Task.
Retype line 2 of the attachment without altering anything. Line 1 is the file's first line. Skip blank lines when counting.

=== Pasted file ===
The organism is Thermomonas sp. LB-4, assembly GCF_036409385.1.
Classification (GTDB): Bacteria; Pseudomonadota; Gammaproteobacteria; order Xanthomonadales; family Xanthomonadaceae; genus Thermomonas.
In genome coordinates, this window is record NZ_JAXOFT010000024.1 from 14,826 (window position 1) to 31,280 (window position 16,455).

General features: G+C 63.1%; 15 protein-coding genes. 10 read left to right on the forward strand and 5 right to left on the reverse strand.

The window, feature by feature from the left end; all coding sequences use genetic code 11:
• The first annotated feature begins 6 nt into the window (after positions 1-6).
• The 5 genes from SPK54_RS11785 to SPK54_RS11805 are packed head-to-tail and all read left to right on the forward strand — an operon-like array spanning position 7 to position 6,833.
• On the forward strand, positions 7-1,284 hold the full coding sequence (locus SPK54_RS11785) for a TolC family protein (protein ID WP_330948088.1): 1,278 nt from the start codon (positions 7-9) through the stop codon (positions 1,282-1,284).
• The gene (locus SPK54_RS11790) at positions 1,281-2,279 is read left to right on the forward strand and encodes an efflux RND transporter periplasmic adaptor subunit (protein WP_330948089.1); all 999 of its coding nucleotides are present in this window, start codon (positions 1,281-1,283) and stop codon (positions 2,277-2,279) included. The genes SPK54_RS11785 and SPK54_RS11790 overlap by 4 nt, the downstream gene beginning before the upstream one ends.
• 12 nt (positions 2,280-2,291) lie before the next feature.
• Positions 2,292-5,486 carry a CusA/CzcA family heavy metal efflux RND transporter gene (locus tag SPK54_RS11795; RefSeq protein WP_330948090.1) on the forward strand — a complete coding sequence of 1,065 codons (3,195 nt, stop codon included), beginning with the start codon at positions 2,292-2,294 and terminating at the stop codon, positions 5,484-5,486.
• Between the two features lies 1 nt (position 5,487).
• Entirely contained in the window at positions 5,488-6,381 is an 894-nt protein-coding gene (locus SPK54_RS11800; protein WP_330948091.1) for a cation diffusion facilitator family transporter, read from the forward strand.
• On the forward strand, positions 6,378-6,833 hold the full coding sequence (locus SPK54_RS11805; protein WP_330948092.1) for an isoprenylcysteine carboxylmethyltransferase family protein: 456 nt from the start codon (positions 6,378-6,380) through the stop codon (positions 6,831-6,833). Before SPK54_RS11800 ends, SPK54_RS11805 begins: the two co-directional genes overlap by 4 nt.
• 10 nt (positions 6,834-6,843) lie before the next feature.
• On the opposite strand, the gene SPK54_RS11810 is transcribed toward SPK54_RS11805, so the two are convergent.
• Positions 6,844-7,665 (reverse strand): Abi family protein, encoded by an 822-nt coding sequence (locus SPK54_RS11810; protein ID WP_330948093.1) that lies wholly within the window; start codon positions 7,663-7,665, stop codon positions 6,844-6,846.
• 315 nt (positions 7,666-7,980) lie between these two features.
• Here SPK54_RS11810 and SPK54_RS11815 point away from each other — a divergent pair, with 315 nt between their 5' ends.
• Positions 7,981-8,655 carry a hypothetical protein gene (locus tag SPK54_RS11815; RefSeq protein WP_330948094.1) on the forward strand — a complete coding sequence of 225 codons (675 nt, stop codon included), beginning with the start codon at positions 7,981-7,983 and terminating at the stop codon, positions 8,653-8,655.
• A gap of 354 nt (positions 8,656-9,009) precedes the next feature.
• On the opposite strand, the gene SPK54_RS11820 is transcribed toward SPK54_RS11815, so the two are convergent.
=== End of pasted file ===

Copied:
Classification (GTDB): Bacteria; Pseudomonadota; Gammaproteobacteria; order Xanthomonadales; family Xanthomonadaceae; genus Thermomonas.